On the surface level, a global economy for the recycling of plastics might seem like a good option. After all, if there could be an increase in the market for recycled plastics and if the recycling process is done properly, it could reduce high rates of plastic pollution while putting less pressure on virgin materials to produce brand new plastic products. Unfortunately, this is far away from today’s reality.

In Malaysia, recycling is lagging far behind other countries and the country does not have the facilities necessary to recycle much of its own plastics, even less so the plastics of others. As Malaysia’s Waste Management Association’s chairman Ho De Leong explained to the Star, “plastic can be highly contaminated with other undesirable waste, which local facilities are ill-equipped to handle. Of course, since recycling or proper disposal in landfills is expensive, importers of plastics for recycling often dump the waste illegally”.

Indeed, Investigations by Greenpeace Malaysia have revealed that shredded plastic disposed at several dumpsites in Malaysia contain a range of toxic pollutants, which have been contaminating the surrounding environments during their storage or recycling processes.

A clear need to go Upstream 

While the imported waste exacerbates the problem, Malaysia itself already produces more plastic waste than it can recycle.

Research shows that plastic waste generation in Malaysia has more than doubled in a span of fewer than 15 years due to a so-called “throwaway culture” that has evolved as the country’s income increases. For example, recent studies show that 11% of the 38,000 tonnes of waste generated in Malaysia daily comprises diapers alone.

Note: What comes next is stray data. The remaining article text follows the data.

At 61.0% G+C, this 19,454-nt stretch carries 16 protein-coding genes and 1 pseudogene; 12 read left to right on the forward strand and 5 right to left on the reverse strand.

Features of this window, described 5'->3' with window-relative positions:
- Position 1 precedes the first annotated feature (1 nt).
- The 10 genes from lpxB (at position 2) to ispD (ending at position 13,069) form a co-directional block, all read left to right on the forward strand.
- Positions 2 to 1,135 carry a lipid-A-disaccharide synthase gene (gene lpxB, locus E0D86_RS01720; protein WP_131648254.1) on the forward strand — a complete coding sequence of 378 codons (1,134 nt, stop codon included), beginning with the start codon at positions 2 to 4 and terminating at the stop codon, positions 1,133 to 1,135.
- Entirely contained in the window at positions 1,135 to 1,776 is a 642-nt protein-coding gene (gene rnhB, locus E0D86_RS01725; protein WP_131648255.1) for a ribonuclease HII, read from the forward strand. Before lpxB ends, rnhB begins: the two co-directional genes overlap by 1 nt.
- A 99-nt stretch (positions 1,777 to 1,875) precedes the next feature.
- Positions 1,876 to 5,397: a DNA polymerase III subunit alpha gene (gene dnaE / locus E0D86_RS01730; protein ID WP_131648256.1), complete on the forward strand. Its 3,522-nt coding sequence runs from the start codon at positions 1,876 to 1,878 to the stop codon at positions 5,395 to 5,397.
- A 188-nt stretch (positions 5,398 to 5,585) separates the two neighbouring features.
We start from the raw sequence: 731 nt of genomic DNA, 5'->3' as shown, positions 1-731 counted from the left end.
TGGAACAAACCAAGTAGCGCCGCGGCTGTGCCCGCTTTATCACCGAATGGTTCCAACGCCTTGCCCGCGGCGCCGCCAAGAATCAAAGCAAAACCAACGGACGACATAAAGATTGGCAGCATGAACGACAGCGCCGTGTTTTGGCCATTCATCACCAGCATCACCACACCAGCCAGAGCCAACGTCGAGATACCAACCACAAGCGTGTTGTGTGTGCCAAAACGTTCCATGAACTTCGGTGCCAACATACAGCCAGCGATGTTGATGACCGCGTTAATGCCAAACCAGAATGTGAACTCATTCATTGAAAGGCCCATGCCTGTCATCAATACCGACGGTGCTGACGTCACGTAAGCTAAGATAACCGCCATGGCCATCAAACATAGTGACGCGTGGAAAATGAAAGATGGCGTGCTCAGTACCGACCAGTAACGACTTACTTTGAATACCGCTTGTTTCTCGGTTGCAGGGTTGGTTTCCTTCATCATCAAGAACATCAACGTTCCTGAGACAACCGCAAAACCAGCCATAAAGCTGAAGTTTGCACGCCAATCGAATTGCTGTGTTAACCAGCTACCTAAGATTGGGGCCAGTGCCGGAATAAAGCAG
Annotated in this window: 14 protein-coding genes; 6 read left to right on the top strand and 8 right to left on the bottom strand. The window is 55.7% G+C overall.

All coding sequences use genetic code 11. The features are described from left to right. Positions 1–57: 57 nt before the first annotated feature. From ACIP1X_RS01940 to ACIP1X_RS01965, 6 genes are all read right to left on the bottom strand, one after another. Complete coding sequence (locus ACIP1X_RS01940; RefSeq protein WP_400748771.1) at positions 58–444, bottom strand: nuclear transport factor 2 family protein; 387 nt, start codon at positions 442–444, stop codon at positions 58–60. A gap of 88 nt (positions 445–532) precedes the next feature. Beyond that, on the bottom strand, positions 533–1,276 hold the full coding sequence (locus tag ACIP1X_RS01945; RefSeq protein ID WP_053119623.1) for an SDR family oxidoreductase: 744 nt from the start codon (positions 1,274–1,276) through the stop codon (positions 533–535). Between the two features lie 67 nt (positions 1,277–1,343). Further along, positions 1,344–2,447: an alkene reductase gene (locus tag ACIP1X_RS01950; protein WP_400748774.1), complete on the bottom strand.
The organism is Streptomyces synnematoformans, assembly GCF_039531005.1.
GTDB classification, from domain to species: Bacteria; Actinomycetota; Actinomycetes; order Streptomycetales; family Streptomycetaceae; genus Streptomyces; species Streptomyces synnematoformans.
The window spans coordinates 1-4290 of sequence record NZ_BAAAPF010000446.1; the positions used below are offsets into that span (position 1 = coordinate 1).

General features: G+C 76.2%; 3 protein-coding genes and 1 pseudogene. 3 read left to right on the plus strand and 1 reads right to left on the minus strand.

Given the enormous stream of plastic waste both from abroad and within the country itself, the need to re-think the use of plastics literally grows bigger day by day. Greenpeace Malaysia has called for a plastic pollution reduction plan to reduce unnecessary single-use plastic in phases within Malaysia itself, to set up clear reduction targets of single-use plastic in accordance with an action plan that focused on developing alternatives based on systems of refill and reuse, while simultaneously increasing the recycling rate. 

It is clear that a circular approach, based on a so-called “Upstream innovation” in which plastic waste is never produced, to begin with, is needed in Malaysia. As a middle-income country, Malaysia has to decrease overall plastic consumption and must simultaneously invest in sorting and recycling infrastructure.